Manage episode 198087123 series 37930
This week we welcome to the show Dan Buettner. He is an explorer, National Geographic Fellow, award-winning journalist and producer, and New York Times bestselling author. He discovered the five places in the world – dubbed Blue Zones – where people live the longest, healthiest lives. His articles about these places in The New York Times Magazine and National Geographic are two of the most popular for both publications.
Buettner now works in partnership with municipal governments, large employers, and health insurance companies to implement Blue Zones Projects in communities, workplaces, and universities. Blue Zones Projects are well-being initiatives that apply lessons from the Blue Zones to entire communities by focusing on changes to the local environment, public policy, and social networks. The program has dramatically improved the health of more than 5 million Americans to date. His books, The Blue Zones: Lessons for Living Longer from the People Who’ve Lived the Longest, Thrive: Finding Happiness the Blue Zones Way, The Blue Zones Solution: Eating and Living Like the World’s Healthiest People, and The Blue Zones of Happiness were all national bestsellers. Buettner has appeared on The Today Show, Oprah, NBC Nightly News, and Good Morning America, and has keynoted speeches at TEDMED, Bill Clinton’s Health Matters Initiative, and Google Zeitgeist. His speech in January 2018 at the World Economic Forum in Davos was chosen as “one of the best of Davos.” Buettner also holds three Guinness World Records in distance cycling.
Questions we ask in this episode:
- Your last two books, The Blue Zones and The Blue Zones Solution, are about longevity and learning to live like the world’s centenarians. How, if at all, did that work inspire you to focus on happiness for your new book?
- There are many books already out there about happiness. What’s different about THE BLUE ZONES OF HAPPINESS?
- With all your discoveries, what has the most significant impact on a person’s overall happiness?
- The book includes a Blue Zones Happiness Test. How did you design this test?
his week, we are doing it with the fantastic Dan Buettner. Now, if you’re not familiar with Dan’s work, he’s a multiple New York Times bestselling author, and he was very famously known for the book The Blue Zones. If you’ve been listening to our podcast, you know we’ve covered the topic a little bit from time to time on the air, which absolutely fascinates me. Essentially Blue Zones are dubbed where people live the longest and are the healthiest. His New York Times Sunday magazine article about these places, “The Island Where People Forgot to Die” was one of the Times’s most popular, and his National Geographic cover story, “The Secrets of Living Longer,” was a finalist for National Magazine Award. I think the Blue Zones has even reached cult status where there’s five of them in the world. And we’ll certainly get into that today. But we’re here today to talk about Dan’s new book, The Blue Zones of Happiness, and what really drives happiness and the lessons he’s learned from that. No doubt, you’re gonna enjoy the show today, so let’s go over to Dan Buettner. Hi, this is Guy Lawrence. I’m joined with Stuart Cooke as always. Good morning, Stuart.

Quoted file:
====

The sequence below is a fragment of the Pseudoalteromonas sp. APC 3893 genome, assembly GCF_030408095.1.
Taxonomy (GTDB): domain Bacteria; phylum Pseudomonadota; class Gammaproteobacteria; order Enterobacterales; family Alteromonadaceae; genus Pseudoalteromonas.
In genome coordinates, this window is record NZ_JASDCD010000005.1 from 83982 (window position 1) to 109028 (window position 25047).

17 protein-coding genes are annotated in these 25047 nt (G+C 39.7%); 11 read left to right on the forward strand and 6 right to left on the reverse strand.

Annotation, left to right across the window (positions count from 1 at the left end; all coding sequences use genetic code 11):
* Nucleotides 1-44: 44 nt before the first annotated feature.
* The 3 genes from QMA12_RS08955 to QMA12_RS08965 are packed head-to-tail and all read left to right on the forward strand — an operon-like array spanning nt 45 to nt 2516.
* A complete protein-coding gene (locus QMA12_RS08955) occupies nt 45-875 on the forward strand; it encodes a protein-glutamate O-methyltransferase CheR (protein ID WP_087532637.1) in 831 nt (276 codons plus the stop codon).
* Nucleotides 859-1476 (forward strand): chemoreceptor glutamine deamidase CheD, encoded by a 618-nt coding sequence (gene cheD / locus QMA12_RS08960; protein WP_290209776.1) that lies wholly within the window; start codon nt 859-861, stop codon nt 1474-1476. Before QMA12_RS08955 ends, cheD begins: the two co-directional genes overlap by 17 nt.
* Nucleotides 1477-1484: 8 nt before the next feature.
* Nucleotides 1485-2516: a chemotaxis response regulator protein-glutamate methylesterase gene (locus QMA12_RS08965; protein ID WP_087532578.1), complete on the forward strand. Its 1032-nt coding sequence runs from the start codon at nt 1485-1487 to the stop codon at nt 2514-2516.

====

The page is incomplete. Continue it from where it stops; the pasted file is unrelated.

And our awesome guest today is Dan Buettner. Dan, welcome to the show.
It’s a delight to be here.
Mate, I’m itching for this. This topic has come up so many times on our podcast over the last few years. Yeah, I can’t wait to get stuck into it. Now, Dan, we ask a question on every show for a guest, and that is, if a stranger stopped you on the street and asked you what you did for a living, what would you say?
I explore traditional cultures, and I distill their wisdom for other people to use. How’s that?
That would get me talking for sure, so I like it.
I’ve had the good fortune to work for National Geographic for the last 15 years, and I’ve developed a bit of a specialty of finding extraordinary populations and then distilling down their wisdom, and we’re very rigorous about measuring these populations and then also using vetted methodologies to distill down, what can we learn from them? So that’s the general …
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